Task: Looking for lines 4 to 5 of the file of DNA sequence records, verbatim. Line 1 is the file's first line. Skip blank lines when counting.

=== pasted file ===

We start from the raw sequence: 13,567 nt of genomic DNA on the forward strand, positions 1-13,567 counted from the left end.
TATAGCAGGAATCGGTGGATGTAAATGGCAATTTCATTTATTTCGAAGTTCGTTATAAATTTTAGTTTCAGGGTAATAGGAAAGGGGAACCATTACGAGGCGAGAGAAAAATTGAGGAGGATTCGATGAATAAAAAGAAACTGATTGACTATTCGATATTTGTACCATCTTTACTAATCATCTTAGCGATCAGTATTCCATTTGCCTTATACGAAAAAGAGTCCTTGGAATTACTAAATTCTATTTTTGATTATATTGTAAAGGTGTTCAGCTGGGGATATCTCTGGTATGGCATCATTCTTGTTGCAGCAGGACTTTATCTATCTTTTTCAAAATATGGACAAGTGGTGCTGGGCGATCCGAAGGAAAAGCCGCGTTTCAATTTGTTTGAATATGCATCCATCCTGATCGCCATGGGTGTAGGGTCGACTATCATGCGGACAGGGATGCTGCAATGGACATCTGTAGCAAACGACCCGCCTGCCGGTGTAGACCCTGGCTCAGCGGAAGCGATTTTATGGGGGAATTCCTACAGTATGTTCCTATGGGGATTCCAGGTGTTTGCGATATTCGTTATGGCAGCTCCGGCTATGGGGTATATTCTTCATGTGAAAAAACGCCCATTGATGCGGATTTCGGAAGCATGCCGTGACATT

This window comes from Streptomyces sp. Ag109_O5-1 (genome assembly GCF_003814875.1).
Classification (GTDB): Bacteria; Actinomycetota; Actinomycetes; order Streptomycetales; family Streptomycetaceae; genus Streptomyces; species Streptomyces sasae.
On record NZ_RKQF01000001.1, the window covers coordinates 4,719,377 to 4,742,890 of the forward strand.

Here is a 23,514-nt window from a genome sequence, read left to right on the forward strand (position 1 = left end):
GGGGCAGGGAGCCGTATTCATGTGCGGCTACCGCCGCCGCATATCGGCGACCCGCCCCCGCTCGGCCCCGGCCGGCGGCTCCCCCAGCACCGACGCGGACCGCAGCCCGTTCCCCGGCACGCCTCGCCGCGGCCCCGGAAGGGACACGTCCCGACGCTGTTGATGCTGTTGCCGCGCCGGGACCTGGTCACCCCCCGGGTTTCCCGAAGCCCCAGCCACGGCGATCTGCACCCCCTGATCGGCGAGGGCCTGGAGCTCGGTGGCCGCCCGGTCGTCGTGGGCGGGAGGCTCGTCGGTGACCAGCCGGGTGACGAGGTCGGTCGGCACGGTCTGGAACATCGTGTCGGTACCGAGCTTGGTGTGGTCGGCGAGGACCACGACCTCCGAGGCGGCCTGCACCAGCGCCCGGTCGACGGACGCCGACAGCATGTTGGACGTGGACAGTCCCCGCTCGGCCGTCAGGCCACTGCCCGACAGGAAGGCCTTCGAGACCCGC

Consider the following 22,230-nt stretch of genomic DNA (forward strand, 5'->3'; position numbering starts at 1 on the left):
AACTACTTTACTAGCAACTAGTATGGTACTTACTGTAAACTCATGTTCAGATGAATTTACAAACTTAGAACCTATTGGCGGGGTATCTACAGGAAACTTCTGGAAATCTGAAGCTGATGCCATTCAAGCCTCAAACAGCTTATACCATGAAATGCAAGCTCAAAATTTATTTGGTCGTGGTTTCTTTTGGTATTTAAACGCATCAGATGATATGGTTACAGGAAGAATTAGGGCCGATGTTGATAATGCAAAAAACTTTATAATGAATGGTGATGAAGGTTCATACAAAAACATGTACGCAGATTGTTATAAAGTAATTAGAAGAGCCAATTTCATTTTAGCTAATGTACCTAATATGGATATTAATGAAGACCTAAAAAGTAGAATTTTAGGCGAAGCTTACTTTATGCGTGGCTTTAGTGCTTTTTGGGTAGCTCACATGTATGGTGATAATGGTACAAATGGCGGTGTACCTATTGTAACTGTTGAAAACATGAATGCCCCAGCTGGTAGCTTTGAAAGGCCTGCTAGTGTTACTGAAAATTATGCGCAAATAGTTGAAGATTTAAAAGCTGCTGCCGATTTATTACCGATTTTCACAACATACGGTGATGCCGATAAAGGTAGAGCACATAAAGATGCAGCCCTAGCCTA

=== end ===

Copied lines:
Classification (GTDB): Bacteria; Actinomycetota; Actinomycetes; order Streptomycetales; family Streptomycetaceae; genus Streptomyces; species Streptomyces sasae.
On record NZ_RKQF01000001.1, the window covers coordinates 4,719,377 to 4,742,890 of the forward strand.